Circuit Lab
Circuit Lab | ||||
Physics & Lab Event | ||||
Forum Threads | 2020 | 2019 | ||
2014 | 2013 | |||
2011 | 2010 | 2009 | ||
Previous Tests The wiki test exchange has been discontinued as of 2020. Current Test Exchange |
2019 | |||
There are no images available for this event | ||||
Question Marathons | 2019 | |||
2014 | ||||
Division B Champion | Springhouse Middle School | |||
Division C Champion | Thomas Jefferson High School for Science and Technology |
Circuit Lab is a Division C and Division B event for the 2020 season. It was previously an event in 2013, 2014, and 2019, when it was called Shock Value in Division B. Circuit Lab is a laboratory event which deals with the various components and properties of direct current (DC) circuits. Historically, the fields which have been tested in this event are DC circuit concepts and DC circuit analysis (both theory and practice).
Contents
What is a Circuit?
Let's take an example of a battery, for now. The battery has a positive (+) end, and a minus ( - ) end. When you touch a wire onto both ends of the battery at the same time, you have created a circuit. (It is generally ill advised to attempt this experiment. Not only will there be nothing to see, but short-circuiting a battery is potentially dangerous). What just happened? Current flowed from one end of the battery to the other through the wire. Therefore, the definition of a circuit can simply be a never-ending looped pathway for electrons (the battery counts as a pathway!).
The Requirement of a Closed Conducting Path
There are two requirements which must be met to establish an electric circuit. The first is clearly demonstrated by the above activity. There must be a closed conducting path which extends from the positive terminal to the negative terminal. It is not enough that there is a closed connecting loop; the loop itself must extend from the positive terminal to the negative terminal of the electrochemical cell. An electric circuit is like a water circuit at a water park. The flow of charge through the wires is similar to the flow of water through the pipes and along the slides of the water park. If a pipe gets plugged or broken such that water cannot make a complete path through the circuit, then the flow of water will soon cease. In an electric circuit, all connections must be made and made by conducting materials capable of carrying a charge. Metallic materials are conductors and can be inserted into the circuit to successfully light the bulb. There must be a closed conducting loop from the positive to the negative terminal in order to establish a circuit and to have a current.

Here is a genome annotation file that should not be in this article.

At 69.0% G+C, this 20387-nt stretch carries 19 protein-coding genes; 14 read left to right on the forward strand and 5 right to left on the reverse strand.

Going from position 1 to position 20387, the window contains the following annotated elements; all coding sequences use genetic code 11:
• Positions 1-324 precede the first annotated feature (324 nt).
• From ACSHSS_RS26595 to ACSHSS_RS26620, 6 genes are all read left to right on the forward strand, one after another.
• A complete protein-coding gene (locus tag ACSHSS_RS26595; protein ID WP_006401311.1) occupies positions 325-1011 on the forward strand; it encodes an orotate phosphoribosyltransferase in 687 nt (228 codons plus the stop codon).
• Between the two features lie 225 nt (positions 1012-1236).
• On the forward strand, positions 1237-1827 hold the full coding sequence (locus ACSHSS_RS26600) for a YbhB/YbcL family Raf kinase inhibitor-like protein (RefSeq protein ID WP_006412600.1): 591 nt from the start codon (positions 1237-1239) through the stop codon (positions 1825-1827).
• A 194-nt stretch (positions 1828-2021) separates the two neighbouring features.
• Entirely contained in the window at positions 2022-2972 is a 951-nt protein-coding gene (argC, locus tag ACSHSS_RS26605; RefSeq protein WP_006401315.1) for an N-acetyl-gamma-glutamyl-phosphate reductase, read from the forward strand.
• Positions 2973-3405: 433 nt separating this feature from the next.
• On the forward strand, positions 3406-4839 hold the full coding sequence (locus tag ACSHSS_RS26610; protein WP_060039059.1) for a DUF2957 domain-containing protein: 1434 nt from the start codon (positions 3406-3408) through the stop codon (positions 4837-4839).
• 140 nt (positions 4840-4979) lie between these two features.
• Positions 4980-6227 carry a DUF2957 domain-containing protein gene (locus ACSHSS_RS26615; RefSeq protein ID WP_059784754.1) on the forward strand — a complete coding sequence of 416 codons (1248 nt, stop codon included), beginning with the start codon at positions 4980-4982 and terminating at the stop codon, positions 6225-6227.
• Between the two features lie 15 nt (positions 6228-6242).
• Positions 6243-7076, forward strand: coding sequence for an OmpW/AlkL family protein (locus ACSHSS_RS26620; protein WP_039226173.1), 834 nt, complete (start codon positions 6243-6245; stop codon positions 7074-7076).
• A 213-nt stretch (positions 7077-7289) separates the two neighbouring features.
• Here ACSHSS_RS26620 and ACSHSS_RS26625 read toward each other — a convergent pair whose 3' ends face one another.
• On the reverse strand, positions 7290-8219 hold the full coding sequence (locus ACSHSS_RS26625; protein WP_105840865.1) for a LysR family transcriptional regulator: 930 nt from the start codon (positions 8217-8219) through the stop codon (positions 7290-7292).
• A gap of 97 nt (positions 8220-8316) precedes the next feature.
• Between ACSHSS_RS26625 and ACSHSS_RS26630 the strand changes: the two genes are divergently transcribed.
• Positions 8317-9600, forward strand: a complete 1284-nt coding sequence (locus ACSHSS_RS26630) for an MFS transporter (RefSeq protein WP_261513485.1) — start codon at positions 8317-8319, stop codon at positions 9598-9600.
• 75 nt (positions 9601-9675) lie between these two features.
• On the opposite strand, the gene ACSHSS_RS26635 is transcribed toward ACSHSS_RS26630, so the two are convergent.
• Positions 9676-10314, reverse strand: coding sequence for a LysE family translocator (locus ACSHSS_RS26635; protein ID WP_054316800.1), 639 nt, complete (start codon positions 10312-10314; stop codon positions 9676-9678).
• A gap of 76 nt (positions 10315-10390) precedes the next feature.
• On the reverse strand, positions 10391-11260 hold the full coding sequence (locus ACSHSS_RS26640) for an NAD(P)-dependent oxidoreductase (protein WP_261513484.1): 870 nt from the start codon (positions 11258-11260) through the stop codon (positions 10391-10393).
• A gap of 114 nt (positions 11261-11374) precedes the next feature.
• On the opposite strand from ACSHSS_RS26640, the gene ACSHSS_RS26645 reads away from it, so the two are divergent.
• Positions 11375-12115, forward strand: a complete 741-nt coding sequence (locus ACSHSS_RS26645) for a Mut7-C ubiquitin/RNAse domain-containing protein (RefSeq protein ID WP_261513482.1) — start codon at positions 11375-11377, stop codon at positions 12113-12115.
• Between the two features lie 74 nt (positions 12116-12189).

Basic Electrical DC Circuit Theory
Current
Current is rate of flow of charge past a particular point or region. In the context of electric circuits, charge is normally carried by electrons, so we consider current to be the rate of flow of electrons past a certain point in the circuit. In most conductors, the atoms are bonded in such a way so that the electrons are able to move around the material without being localized to a particular atom. This allows the electrons to "flow."
As it turns out, the movement of individual electrons within a conductor (known as the electron's drift velocity is quite slow (around several micrometers/second for 1 A in a 2mm diameter copper wire.) However, electricity (or electric current) moves at the speed of light. To rationalize this, imagine a long, thin tube (representing the wire) filled with a single-file row of ball bearings (representing the electrons). Pushing a ball bearing into the tube on one end causes another bearing to fall out the other end almost immediately. Thus the "effect" of the current transfers almost immediately through the tube, but each individual bearing travels much slower.
This atomic view of current also helps explain the need for a closed loop in order to create a circuit. This means that you cannot simply attach a wire to one end of a battery and expect electrons to flow through it. There must exist a closed loop. On the atomic scale, it is not possible (within reasonable conditions) for electrons to just flow off a wire into free space. Furthermore, electrons cannot accumulate within the circuit because a large buildup of negative charge would quickly cause any current flow to cease. Therefore, for every electron put into a circuit by a particular device (like a battery), it must accept an electron if any kind of flow is to be achieved.
Current Flow and Direction
When Benjamin Franklin was first investigating the properties of electricity, he observed that there were positive and negative charges at play in this phenomenon and that there was some flow occurring. However, he had no way of knowing if the positive charges or the negative charges were flowing. He arbitrarily selected positive charges as the mobile charge carrier. With more advanced technology, we now know that it is in fact the negatively charged particles (i.e. electrons) that flow in a circuit. The problem is that by that time, positive charge flow had already become the convention. This became known as conventional flow notation while the opposite direction became known as electron flow notation. This distinction does not fundamentally change any circuits or much of the underlying circuit theory. The only thing that changes is the direction the arrow is drawn when we draw current flow. In other words, are the charge carriers flowing out of the positive end of a battery or the negative end?
Just as where in mathematics subtracting a negative is equivalent to adding a positive, so also a flow of positive charges in one direction is the exact same current as a flow of negative charges in the opposite direction. As such in most applications, the choice of current direction is an arbitrary convention.